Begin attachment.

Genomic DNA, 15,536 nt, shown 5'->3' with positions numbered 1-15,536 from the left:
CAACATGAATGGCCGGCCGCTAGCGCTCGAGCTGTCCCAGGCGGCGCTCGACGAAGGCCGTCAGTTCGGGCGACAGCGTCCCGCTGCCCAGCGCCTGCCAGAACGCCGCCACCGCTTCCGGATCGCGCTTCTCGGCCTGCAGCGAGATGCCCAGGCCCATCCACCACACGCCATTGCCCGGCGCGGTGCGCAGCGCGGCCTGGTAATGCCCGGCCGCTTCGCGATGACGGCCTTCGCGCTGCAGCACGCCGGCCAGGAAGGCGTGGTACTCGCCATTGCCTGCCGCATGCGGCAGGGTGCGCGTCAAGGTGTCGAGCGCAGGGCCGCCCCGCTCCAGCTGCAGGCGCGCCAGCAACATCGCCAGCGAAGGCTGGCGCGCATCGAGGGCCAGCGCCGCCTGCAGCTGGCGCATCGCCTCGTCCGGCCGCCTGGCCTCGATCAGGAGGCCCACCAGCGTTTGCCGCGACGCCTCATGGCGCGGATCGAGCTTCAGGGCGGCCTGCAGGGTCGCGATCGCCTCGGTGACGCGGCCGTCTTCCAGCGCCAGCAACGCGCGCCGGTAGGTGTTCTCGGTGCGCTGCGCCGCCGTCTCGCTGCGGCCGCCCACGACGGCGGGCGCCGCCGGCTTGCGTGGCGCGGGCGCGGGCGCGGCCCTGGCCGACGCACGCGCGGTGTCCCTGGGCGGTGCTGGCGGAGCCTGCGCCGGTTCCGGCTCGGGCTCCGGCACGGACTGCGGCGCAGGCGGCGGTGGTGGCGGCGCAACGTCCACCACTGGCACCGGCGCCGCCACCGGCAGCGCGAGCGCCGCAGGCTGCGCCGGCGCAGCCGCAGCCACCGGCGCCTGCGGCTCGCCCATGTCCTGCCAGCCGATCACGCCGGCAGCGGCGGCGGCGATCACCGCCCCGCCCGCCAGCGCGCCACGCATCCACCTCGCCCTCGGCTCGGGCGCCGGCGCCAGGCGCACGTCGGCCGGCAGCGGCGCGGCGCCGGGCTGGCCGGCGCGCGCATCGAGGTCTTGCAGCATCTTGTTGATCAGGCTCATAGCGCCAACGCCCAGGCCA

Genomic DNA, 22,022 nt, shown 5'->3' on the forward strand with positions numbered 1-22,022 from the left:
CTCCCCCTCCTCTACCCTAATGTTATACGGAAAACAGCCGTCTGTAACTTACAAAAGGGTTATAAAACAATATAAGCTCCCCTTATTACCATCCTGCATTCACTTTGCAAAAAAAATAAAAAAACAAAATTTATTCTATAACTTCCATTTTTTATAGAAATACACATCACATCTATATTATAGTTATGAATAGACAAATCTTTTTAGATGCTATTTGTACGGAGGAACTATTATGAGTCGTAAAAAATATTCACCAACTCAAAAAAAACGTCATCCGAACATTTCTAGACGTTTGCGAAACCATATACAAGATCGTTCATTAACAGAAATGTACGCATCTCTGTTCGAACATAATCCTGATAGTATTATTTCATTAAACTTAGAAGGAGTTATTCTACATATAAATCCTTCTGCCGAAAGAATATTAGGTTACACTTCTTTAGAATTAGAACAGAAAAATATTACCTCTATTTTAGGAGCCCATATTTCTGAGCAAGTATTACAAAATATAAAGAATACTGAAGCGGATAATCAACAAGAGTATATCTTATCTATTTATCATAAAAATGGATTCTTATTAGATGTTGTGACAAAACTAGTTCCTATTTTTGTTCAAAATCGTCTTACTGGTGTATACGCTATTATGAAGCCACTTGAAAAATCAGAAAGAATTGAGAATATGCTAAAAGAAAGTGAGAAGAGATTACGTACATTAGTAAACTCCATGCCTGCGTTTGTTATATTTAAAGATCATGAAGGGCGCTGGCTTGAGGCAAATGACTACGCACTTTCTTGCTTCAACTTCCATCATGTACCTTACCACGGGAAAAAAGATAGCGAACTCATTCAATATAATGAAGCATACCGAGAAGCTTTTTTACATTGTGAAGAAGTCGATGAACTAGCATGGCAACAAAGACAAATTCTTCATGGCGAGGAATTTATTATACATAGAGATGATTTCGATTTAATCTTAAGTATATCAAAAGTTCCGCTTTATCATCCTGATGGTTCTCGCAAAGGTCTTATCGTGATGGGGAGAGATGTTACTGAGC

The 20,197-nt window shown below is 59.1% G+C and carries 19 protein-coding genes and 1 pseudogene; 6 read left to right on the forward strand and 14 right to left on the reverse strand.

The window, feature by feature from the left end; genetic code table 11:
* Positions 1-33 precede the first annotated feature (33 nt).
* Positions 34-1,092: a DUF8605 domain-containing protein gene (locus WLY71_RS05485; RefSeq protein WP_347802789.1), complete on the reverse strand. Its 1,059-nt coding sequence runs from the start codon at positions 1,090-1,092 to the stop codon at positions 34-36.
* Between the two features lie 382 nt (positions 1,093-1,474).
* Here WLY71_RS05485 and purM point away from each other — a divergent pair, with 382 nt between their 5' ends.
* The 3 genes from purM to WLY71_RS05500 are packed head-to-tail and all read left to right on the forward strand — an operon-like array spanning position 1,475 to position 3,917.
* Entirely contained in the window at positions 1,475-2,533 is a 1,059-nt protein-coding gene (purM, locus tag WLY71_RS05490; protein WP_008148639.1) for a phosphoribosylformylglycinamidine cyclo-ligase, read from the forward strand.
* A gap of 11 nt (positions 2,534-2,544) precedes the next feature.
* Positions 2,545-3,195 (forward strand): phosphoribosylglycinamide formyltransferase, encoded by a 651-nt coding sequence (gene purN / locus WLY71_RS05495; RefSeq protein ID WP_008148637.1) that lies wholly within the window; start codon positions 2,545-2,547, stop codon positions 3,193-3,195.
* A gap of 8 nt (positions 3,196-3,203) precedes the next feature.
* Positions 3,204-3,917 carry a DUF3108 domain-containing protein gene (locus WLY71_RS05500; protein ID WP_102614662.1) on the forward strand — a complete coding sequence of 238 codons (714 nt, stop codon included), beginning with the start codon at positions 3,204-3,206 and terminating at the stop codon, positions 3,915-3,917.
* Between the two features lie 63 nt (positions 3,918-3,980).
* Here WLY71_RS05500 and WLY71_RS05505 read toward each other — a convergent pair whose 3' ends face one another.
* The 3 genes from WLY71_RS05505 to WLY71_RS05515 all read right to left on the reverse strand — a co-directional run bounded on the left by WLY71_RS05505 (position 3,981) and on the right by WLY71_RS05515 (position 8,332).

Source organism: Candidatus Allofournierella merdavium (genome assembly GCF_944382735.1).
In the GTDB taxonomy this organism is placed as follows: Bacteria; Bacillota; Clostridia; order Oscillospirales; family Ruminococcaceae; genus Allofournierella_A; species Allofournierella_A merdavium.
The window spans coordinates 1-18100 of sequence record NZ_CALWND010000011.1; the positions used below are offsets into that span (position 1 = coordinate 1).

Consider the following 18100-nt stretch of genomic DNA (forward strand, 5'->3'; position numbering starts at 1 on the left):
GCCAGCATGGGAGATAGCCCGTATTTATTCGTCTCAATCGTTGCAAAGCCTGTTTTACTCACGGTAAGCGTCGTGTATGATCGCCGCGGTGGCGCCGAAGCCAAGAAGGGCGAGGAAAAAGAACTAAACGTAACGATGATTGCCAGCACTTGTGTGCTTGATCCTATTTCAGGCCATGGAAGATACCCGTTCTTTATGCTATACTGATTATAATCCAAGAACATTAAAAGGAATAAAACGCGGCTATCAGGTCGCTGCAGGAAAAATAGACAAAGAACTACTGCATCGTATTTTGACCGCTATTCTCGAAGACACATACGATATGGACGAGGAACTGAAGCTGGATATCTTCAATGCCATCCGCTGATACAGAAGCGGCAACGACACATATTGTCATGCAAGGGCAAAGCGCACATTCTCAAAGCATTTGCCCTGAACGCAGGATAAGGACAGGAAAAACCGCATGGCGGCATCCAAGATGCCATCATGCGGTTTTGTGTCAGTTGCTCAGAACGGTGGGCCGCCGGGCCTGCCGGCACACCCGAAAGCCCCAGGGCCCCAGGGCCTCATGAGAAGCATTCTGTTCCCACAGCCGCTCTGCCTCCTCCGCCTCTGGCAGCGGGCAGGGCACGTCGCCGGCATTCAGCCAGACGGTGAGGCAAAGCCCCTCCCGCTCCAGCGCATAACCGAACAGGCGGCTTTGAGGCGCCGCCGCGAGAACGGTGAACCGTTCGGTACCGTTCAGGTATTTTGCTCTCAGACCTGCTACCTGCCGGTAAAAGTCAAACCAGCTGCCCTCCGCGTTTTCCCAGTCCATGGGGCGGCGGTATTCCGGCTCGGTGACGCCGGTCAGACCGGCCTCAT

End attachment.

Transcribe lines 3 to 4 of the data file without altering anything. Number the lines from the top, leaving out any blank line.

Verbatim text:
Genomic DNA, 22,022 nt, shown 5'->3' on the forward strand with positions numbered 1-22,022 from the left:
CTCCCCCTCCTCTACCCTAATGTTATACGGAAAACAGCCGTCTGTAACTTACAAAAGGGTTATAAAACAATATAAGCTCCCCTTATTACCATCCTGCATTCACTTTGCAAAAAAAATAAAAAAACAAAATTTATTCTATAACTTCCATTTTTTATAGAAATACACATCACATCTATATTATAGTTATGAATAGACAAATCTTTTTAGATGCTATTTGTACGGAGGAACTATTATGAGTCGTAAAAAATATTCACCAACTCAAAAAAAACGTCATCCGAACATTTCTAGACGTTTGCGAAACCATATACAAGATCGTTCATTAACAGAAATGTACGCATCTCTGTTCGAACATAATCCTGATAGTATTATTTCATTAAACTTAGAAGGAGTTATTCTACATATAAATCCTTCTGCCGAAAGAATATTAGGTTACACTTCTTTAGAATTAGAACAGAAAAATATTACCTCTATTTTAGGAGCCCATATTTCTGAGCAAGTATTACAAAATATAAAGAATACTGAAGCGGATAATCAACAAGAGTATATCTTATCTATTTATCATAAAAATGGATTCTTATTAGATGTTGTGACAAAACTAGTTCCTATTTTTGTTCAAAATCGTCTTACTGGTGTATACGCTATTATGAAGCCACTTGAAAAATCAGAAAGAATTGAGAATATGCTAAAAGAAAGTGAGAAGAGATTACGTACATTAGTAAACTCCATGCCTGCGTTTGTTATATTTAAAGATCATGAAGGGCGCTGGCTTGAGGCAAATGACTACGCACTTTCTTGCTTCAACTTCCATCATGTACCTTACCACGGGAAAAAAGATAGCGAACTCATTCAATATAATGAAGCATACCGAGAAGCTTTTTTACATTGTGAAGAAGTCGATGAACTAGCATGGCAACAAAGACAAATTCTTCATGGCGAGGAATTTATTATACATAGAGATGATTTCGATTTAATCTTAAGTATATCAAAAGTTCCGCTTTATCATCCTGATGGTTCTCGCAAAGGTCTTATCGTGATGGGGAGAGATGTTACTGAGC